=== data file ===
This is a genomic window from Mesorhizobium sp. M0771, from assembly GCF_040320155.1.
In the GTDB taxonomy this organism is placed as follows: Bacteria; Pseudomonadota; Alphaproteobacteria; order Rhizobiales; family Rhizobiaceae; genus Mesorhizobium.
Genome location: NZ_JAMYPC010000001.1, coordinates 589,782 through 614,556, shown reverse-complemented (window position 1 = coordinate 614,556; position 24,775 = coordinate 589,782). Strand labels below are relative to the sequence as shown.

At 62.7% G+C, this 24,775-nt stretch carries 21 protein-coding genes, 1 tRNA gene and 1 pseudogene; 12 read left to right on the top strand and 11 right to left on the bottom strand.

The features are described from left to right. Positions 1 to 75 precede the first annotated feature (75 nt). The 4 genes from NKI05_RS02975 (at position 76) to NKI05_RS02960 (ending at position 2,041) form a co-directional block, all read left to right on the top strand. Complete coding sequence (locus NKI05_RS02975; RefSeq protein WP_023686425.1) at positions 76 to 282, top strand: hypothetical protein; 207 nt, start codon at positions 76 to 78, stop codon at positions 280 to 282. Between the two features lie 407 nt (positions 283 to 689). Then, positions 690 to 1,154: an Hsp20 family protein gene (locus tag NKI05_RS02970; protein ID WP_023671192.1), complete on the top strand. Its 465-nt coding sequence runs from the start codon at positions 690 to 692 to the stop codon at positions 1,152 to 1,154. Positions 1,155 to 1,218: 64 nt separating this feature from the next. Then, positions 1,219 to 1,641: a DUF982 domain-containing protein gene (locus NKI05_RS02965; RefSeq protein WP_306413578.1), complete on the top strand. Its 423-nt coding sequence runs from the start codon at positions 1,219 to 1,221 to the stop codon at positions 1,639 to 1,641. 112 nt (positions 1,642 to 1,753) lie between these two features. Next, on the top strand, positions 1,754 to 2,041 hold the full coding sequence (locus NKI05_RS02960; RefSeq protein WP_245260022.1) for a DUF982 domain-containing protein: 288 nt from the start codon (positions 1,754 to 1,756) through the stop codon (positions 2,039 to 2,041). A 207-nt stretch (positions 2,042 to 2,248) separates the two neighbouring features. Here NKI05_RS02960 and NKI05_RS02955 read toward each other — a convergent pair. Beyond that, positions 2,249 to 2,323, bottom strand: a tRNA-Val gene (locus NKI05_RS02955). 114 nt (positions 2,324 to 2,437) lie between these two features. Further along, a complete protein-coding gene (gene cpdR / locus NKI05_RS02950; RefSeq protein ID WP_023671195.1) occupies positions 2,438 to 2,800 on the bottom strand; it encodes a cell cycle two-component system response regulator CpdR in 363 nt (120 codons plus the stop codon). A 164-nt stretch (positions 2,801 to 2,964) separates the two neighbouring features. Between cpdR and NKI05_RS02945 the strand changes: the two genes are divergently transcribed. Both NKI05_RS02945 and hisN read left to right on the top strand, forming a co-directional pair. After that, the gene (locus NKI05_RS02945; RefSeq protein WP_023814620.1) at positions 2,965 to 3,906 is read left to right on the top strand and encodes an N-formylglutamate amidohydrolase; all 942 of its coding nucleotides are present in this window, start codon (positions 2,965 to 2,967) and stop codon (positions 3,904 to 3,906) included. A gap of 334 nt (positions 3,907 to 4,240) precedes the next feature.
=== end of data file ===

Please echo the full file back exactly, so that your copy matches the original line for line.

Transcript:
This is a genomic window from Mesorhizobium sp. M0771, from assembly GCF_040320155.1.
In the GTDB taxonomy this organism is placed as follows: Bacteria; Pseudomonadota; Alphaproteobacteria; order Rhizobiales; family Rhizobiaceae; genus Mesorhizobium.
Genome location: NZ_JAMYPC010000001.1, coordinates 589,782 through 614,556, shown reverse-complemented (window position 1 = coordinate 614,556; position 24,775 = coordinate 589,782). Strand labels below are relative to the sequence as shown.

At 62.7% G+C, this 24,775-nt stretch carries 21 protein-coding genes, 1 tRNA gene and 1 pseudogene; 12 read left to right on the top strand and 11 right to left on the bottom strand.

The features are described from left to right. Positions 1 to 75 precede the first annotated feature (75 nt). The 4 genes from NKI05_RS02975 (at position 76) to NKI05_RS02960 (ending at position 2,041) form a co-directional block, all read left to right on the top strand. Complete coding sequence (locus NKI05_RS02975; RefSeq protein WP_023686425.1) at positions 76 to 282, top strand: hypothetical protein; 207 nt, start codon at positions 76 to 78, stop codon at positions 280 to 282. Between the two features lie 407 nt (positions 283 to 689). Then, positions 690 to 1,154: an Hsp20 family protein gene (locus tag NKI05_RS02970; protein ID WP_023671192.1), complete on the top strand. Its 465-nt coding sequence runs from the start codon at positions 690 to 692 to the stop codon at positions 1,152 to 1,154. Positions 1,155 to 1,218: 64 nt separating this feature from the next. Then, positions 1,219 to 1,641: a DUF982 domain-containing protein gene (locus NKI05_RS02965; RefSeq protein WP_306413578.1), complete on the top strand. Its 423-nt coding sequence runs from the start codon at positions 1,219 to 1,221 to the stop codon at positions 1,639 to 1,641. 112 nt (positions 1,642 to 1,753) lie between these two features. Next, on the top strand, positions 1,754 to 2,041 hold the full coding sequence (locus NKI05_RS02960; RefSeq protein WP_245260022.1) for a DUF982 domain-containing protein: 288 nt from the start codon (positions 1,754 to 1,756) through the stop codon (positions 2,039 to 2,041). A 207-nt stretch (positions 2,042 to 2,248) separates the two neighbouring features. Here NKI05_RS02960 and NKI05_RS02955 read toward each other — a convergent pair. Beyond that, positions 2,249 to 2,323, bottom strand: a tRNA-Val gene (locus NKI05_RS02955). 114 nt (positions 2,324 to 2,437) lie between these two features. Further along, a complete protein-coding gene (gene cpdR / locus NKI05_RS02950; RefSeq protein ID WP_023671195.1) occupies positions 2,438 to 2,800 on the bottom strand; it encodes a cell cycle two-component system response regulator CpdR in 363 nt (120 codons plus the stop codon). A 164-nt stretch (positions 2,801 to 2,964) separates the two neighbouring features. Between cpdR and NKI05_RS02945 the strand changes: the two genes are divergently transcribed. Both NKI05_RS02945 and hisN read left to right on the top strand, forming a co-directional pair. After that, the gene (locus NKI05_RS02945; RefSeq protein WP_023814620.1) at positions 2,965 to 3,906 is read left to right on the top strand and encodes an N-formylglutamate amidohydrolase; all 942 of its coding nucleotides are present in this window, start codon (positions 2,965 to 2,967) and stop codon (positions 3,904 to 3,906) included. A gap of 334 nt (positions 3,907 to 4,240) precedes the next feature.